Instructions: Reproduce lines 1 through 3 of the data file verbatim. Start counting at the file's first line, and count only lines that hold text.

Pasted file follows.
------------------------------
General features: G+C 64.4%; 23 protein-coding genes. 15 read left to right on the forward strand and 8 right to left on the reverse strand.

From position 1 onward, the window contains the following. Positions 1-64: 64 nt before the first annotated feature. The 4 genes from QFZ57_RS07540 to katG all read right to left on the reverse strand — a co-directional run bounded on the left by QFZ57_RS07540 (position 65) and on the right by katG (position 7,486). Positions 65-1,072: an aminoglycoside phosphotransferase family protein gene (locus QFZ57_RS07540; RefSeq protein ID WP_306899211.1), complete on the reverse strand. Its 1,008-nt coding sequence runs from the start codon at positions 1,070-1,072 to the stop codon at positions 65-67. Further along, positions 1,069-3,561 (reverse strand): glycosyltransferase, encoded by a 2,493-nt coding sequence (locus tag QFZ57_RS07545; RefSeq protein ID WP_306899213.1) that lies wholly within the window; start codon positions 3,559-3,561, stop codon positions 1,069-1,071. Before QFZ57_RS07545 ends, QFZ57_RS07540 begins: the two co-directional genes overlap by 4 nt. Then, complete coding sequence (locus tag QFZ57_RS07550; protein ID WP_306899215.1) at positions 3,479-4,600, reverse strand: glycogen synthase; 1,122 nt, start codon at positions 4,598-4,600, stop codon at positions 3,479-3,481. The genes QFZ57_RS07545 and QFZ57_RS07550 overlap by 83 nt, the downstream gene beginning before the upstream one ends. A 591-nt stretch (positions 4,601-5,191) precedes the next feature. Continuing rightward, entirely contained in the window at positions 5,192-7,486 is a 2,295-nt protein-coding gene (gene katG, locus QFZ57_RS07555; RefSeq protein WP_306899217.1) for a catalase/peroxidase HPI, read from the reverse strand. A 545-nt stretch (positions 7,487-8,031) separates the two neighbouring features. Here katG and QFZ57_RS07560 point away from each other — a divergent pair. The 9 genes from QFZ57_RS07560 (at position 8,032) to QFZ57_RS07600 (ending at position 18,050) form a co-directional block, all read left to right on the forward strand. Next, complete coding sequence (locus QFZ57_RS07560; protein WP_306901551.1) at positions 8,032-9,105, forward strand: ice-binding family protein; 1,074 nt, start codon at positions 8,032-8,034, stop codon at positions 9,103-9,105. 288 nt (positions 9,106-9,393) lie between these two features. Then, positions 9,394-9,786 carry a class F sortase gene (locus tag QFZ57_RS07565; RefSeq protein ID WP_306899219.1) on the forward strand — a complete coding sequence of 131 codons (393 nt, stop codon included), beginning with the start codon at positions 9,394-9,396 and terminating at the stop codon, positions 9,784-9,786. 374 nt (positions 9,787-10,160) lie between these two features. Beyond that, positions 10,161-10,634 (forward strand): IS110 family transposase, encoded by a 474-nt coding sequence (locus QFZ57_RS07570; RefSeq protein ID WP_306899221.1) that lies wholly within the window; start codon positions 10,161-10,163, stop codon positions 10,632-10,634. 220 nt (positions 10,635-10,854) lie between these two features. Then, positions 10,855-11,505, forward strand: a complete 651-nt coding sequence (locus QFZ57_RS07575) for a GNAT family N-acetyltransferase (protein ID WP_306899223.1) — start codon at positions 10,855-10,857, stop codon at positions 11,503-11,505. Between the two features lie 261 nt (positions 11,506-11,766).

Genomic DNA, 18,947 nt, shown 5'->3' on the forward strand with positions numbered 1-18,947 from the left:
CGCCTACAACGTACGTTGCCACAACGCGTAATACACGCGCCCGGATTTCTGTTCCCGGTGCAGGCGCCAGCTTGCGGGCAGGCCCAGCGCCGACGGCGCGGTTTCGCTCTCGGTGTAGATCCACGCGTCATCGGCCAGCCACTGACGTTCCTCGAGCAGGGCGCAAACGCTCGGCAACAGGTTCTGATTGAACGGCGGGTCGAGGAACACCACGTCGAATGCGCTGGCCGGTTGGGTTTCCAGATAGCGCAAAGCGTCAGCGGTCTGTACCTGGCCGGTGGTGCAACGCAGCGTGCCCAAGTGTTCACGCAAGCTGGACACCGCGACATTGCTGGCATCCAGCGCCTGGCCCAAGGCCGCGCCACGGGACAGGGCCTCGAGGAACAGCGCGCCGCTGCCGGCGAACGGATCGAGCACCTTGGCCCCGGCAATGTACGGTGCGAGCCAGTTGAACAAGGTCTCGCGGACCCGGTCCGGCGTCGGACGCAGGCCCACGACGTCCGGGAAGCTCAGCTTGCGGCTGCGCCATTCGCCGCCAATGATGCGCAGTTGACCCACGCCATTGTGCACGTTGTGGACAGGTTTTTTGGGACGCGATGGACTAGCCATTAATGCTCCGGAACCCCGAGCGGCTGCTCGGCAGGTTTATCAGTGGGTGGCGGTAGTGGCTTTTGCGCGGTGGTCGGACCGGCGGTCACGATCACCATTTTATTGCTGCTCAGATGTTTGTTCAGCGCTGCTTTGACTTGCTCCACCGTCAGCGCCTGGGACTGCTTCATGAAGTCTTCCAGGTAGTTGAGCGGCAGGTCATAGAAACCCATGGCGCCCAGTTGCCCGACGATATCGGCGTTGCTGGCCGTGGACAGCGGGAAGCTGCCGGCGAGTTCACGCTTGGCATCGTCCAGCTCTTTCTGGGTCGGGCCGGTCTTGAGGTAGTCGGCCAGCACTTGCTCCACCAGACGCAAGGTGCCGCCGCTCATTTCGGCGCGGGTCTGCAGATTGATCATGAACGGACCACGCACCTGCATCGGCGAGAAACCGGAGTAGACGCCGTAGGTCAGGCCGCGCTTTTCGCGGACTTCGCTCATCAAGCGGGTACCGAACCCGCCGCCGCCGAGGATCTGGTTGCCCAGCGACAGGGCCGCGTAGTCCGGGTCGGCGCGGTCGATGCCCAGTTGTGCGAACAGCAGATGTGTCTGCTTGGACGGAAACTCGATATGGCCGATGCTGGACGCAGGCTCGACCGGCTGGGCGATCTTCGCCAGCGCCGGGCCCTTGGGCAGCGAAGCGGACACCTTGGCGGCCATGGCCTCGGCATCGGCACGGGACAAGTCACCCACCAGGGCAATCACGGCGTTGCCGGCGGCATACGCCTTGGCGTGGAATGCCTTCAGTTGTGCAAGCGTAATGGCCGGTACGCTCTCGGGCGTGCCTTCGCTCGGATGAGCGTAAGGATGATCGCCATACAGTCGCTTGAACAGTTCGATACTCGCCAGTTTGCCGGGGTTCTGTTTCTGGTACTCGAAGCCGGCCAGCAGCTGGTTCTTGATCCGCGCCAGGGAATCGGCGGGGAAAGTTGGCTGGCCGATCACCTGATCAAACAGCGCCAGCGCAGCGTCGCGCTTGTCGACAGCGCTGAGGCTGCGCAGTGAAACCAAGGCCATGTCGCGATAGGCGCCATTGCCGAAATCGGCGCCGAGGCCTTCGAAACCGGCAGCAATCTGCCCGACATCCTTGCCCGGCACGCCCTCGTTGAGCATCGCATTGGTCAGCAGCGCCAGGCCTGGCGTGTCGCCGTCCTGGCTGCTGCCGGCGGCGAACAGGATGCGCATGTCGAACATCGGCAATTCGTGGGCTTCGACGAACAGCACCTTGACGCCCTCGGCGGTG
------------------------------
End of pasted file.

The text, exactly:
General features: G+C 64.4%; 23 protein-coding genes. 15 read left to right on the forward strand and 8 right to left on the reverse strand.

From position 1 onward, the window contains the following. Positions 1-64: 64 nt before the first annotated feature. The 4 genes from QFZ57_RS07540 to katG all read right to left on the reverse strand — a co-directional run bounded on the left by QFZ57_RS07540 (position 65) and on the right by katG (position 7,486). Positions 65-1,072: an aminoglycoside phosphotransferase family protein gene (locus QFZ57_RS07540; RefSeq protein ID WP_306899211.1), complete on the reverse strand. Its 1,008-nt coding sequence runs from the start codon at positions 1,070-1,072 to the stop codon at positions 65-67. Further along, positions 1,069-3,561 (reverse strand): glycosyltransferase, encoded by a 2,493-nt coding sequence (locus tag QFZ57_RS07545; RefSeq protein ID WP_306899213.1) that lies wholly within the window; start codon positions 3,559-3,561, stop codon positions 1,069-1,071. Before QFZ57_RS07545 ends, QFZ57_RS07540 begins: the two co-directional genes overlap by 4 nt. Then, complete coding sequence (locus tag QFZ57_RS07550; protein ID WP_306899215.1) at positions 3,479-4,600, reverse strand: glycogen synthase; 1,122 nt, start codon at positions 4,598-4,600, stop codon at positions 3,479-3,481. The genes QFZ57_RS07545 and QFZ57_RS07550 overlap by 83 nt, the downstream gene beginning before the upstream one ends. A 591-nt stretch (positions 4,601-5,191) precedes the next feature. Continuing rightward, entirely contained in the window at positions 5,192-7,486 is a 2,295-nt protein-coding gene (gene katG, locus QFZ57_RS07555; RefSeq protein WP_306899217.1) for a catalase/peroxidase HPI, read from the reverse strand. A 545-nt stretch (positions 7,487-8,031) separates the two neighbouring features. Here katG and QFZ57_RS07560 point away from each other — a divergent pair. The 9 genes from QFZ57_RS07560 (at position 8,032) to QFZ57_RS07600 (ending at position 18,050) form a co-directional block, all read left to right on the forward strand. Next, complete coding sequence (locus QFZ57_RS07560; protein WP_306901551.1) at positions 8,032-9,105, forward strand: ice-binding family protein; 1,074 nt, start codon at positions 8,032-8,034, stop codon at positions 9,103-9,105. 288 nt (positions 9,106-9,393) lie between these two features. Then, positions 9,394-9,786 carry a class F sortase gene (locus tag QFZ57_RS07565; RefSeq protein ID WP_306899219.1) on the forward strand — a complete coding sequence of 131 codons (393 nt, stop codon included), beginning with the start codon at positions 9,394-9,396 and terminating at the stop codon, positions 9,784-9,786. 374 nt (positions 9,787-10,160) lie between these two features. Beyond that, positions 10,161-10,634 (forward strand): IS110 family transposase, encoded by a 474-nt coding sequence (locus QFZ57_RS07570; RefSeq protein ID WP_306899221.1) that lies wholly within the window; start codon positions 10,161-10,163, stop codon positions 10,632-10,634. 220 nt (positions 10,635-10,854) lie between these two features. Then, positions 10,855-11,505, forward strand: a complete 651-nt coding sequence (locus QFZ57_RS07575) for a GNAT family N-acetyltransferase (protein ID WP_306899223.1) — start codon at positions 10,855-10,857, stop codon at positions 11,503-11,505. Between the two features lie 261 nt (positions 11,506-11,766).

Genomic DNA, 18,947 nt, shown 5'->3' on the forward strand with positions numbered 1-18,947 from the left: